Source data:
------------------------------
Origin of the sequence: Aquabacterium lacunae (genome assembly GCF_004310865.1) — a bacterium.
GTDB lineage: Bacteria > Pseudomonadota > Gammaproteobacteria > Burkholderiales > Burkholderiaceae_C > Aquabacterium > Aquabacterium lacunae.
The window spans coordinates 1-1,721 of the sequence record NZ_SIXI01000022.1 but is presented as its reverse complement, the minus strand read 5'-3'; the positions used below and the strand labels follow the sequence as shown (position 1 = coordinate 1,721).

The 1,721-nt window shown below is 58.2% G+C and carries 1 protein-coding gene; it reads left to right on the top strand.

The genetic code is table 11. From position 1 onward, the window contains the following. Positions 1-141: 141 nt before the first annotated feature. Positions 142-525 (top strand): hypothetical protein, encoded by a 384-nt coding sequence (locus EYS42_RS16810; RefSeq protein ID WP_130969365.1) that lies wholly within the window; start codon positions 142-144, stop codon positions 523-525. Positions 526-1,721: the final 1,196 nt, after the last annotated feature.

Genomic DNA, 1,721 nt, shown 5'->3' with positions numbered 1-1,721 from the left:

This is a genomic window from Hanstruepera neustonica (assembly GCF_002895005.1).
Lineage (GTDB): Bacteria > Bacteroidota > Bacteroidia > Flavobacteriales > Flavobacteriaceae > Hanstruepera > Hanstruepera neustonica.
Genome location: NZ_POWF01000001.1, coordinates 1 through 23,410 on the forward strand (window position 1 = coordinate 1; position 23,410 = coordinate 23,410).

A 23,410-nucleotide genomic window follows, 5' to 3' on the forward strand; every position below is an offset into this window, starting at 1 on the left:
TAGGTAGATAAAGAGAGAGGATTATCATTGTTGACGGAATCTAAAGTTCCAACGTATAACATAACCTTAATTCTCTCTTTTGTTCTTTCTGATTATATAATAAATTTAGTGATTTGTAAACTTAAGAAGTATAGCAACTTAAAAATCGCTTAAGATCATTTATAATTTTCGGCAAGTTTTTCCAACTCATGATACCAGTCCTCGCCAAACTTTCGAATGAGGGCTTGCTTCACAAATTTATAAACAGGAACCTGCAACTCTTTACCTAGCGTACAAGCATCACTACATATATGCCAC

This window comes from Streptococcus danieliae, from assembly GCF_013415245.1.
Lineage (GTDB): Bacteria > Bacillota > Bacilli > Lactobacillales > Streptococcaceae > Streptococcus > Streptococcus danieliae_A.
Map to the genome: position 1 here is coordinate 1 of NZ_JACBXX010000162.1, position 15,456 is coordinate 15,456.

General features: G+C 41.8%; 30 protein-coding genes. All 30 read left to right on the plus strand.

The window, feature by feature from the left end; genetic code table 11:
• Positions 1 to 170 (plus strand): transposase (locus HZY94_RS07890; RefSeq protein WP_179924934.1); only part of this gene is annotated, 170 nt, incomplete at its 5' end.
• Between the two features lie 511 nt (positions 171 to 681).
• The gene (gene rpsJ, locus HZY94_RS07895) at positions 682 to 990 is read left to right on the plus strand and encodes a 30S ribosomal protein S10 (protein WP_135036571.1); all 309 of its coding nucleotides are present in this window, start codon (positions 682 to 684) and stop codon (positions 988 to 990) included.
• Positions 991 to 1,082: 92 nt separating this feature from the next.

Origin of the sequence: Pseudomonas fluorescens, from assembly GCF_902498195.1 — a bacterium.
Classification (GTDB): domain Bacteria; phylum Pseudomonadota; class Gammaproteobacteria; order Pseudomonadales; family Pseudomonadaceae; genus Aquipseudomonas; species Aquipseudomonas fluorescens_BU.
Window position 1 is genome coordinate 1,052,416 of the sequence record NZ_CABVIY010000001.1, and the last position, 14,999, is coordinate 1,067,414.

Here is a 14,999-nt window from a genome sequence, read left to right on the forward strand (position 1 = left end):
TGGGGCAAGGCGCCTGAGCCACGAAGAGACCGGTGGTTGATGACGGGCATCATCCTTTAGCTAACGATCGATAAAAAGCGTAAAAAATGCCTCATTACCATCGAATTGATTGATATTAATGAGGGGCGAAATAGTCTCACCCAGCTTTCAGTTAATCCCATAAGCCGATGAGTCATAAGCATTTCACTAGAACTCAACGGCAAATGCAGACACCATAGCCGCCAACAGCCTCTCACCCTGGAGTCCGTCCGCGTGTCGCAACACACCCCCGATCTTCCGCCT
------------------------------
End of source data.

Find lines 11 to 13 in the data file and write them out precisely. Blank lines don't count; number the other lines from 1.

TAGGTAGATAAAGAGAGAGGATTATCATTGTTGACGGAATCTAAAGTTCCAACGTATAACATAACCTTAATTCTCTCTTTTGTTCTTTCTGATTATATAATAAATTTAGTGATTTGTAAACTTAAGAAGTATAGCAACTTAAAAATCGCTTAAGATCATTTATAATTTTCGGCAAGTTTTTCCAACTCATGATACCAGTCCTCGCCAAACTTTCGAATGAGGGCTTGCTTCACAAATTTATAAACAGGAACCTGCAACTCTTTACCTAGCGTACAAGCATCACTACATATATGCCAC

This window comes from Streptococcus danieliae, from assembly GCF_013415245.1.
Lineage (GTDB): Bacteria > Bacillota > Bacilli > Lactobacillales > Streptococcaceae > Streptococcus > Streptococcus danieliae_A.